A Timely Seder
This historic silent footage from the film, "Passover 1947 Vienna," is featured on our web exhibit: “Everything Possible: JDC and the Children of the DP Camps.” The clips depict JDC's extensive efforts to create a memorable Passover for Jews in post-war Vienna. Holiday supplies, from chicken and oranges, to matzos and wine, were distributed to the Viennese Jewish community. JDC also provided for some 30,000 displaced persons in camps.
Two seders are shown in this footage: the first took place at the Rothschild Transit Camp under the leadership of Chief Rabbi Ernst Israel. The second seder, for 700 Jewish Holocaust survivors (many of whom had lost their families), was led by Rabbi Isidor Oehler of Vienna. JDC and community officials took part, as did Cantor Morgenstern and his choir, from the old Budapest Synagogue.
Every effort was made to provide Jewish survivors in DP camps the means to restore their cultural and religious practices. For many children, this was the first opportunity to experience a seder, and to learn the Exodus account, where Jews freed from slavery arrived in Israel, the Promised Land--- a story that resonated with their own difficult journey and, for many, the promise of a future in Jerusalem.
For complete exhibit, click here.
Symbol of Freedom: Seder Plate Distributed in Displaced Persons Camps
Passover celebrates the liberation of the Jewish people. The JDC Seder Plate, produced in 1947 for distribution amongst Jewish Displaced Persons of the Holocaust, served not only as a functional ritual object but as a symbol of postwar revival of Jewish life. By the end of World War II, 250,000 Jewish refugees were living in Displaced Persons camps in Germany, Italy and Austria, and JDC provided matza, wine and other supplies to nearly 1 million Jews throughout Europe.
The plate’s inscription “Next Year in Jerusalem” carried significant meaning, as many European refugees were eagerly awaiting the opportunity to immigrate to Palestine; studying the Hebrew language and working on agricultural training farms in preparation for the pioneering life in the Promised Land. This became a reality for many in the following year, with the establishment of a Jewish state in 1948.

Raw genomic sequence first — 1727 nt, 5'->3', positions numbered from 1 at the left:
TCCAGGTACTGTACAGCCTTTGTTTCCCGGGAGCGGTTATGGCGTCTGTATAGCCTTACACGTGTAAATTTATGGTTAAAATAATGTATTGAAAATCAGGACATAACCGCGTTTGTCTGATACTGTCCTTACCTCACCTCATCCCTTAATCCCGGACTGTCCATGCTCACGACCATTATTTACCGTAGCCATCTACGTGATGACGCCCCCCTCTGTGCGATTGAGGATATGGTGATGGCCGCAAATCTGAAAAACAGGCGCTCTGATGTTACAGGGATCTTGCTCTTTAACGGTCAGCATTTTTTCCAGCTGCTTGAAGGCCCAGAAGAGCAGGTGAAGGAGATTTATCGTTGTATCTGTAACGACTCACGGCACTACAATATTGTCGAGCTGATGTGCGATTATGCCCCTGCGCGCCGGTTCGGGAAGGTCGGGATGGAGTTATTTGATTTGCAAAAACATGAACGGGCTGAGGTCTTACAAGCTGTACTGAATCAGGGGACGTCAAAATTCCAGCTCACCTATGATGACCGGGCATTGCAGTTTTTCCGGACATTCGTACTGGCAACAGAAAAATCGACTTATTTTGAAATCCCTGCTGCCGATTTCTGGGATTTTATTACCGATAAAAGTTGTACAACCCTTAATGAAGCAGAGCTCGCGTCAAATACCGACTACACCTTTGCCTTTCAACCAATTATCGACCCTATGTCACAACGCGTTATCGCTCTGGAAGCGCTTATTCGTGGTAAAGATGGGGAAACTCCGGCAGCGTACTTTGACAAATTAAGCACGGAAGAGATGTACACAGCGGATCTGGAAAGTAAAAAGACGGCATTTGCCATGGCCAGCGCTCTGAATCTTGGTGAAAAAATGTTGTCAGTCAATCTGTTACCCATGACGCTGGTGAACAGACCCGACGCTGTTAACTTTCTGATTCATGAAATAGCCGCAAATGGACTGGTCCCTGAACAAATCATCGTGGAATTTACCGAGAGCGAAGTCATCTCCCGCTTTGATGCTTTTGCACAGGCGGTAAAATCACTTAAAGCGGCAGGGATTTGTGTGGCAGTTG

JDC’s program for Passover of 1948 was the greatest and most expansive in the organization’s history, yet it was far from the only instance that JDC provided Passover-related assistance to global Jewry. As early as 1918, JDC provided matza to Jewish soldiers in the Polish army. Providing free Passover food, matza flour, and matza became a JDC mainstay for Jews in need in places as far-flung as Iran, Cuba and Ethiopia.
Yet another hallmark in JDC’s history was Operation Seder in the spring of 1990, the first Passover celebrated after the fall of the Berlin Wall. After seventy years of Communist repression forcing Jews to practice in secrecy, JDC heroically organized public seders for 10,000 Soviet Jews in the Former Soviet Union, where Jews were able to commune together and assert their Jewish identities. JDC trained young Israeli and American volunteers to lead Seders across the USSR, allowing for a point of contact and cultural exchange between Israeli, American and Russian Jews.
As Jews Today Celebrate the Siyum HaShas, Remembering the Publication of the “JDC Talmud”
For those who’ve partaken in the custom of reading one page of the oral law every day for seven and a half years, August 1, 2012 marks the completion of the reading of the entire Babylonion Talmud. The compendium of Oral Jewish law is being celebrated today, with tens of thousands of Jews worldwide celebrating the 2,711 pages of commentary and legal writing that govern the traditional Jewish lifestyle.
During the reign of the Nazis, the continuity of Jewish scholarship was threatened with volumes of the Talmud, liturgical books and publications Jewish in content and authorship being ransacked and burned. The Nazis left few stones unturned, and after the war Jews in the Displaced Persons camps seeking spiritual fulfillment and instructive religious learning could not find copies of the Talmud to study.
In 1946, JDC joined forces with the U.S. Army to ambitiously reissue the Vilna edition of the Talmud. The U.S. Army printed 50 sets of the work, and JDC undertook the financing, printing and distribution of an additional 1000 copies. Each set of the “Survivors’ Talmud,” also referred to as “the JDC Talmud,” comprised 19 volumes, distributed to institutions of higher learning and rabbinic scholars. JDC’s financial commitment and logistical know-how saved the day, helping to resurrect Jewish scholarship after Hitler sought to destroy it.
A Silent Yizkor
Born in Poland in 1920, Stanley Abramovitch has spent over sixty years in the service of JDC and the Jewish people, aiding the needy in over twenty countries on three continents. His work took him from the DP camps in Germany to the impoverished communities of Iran and North Africa, and from Western Europe and Israel to the Former Soviet Union. A masterly story-teller, Stanley describes a moving Yom Kippur that he spent with Holocaust survivors in Landsberg, Bavaria. Click here for link to the article.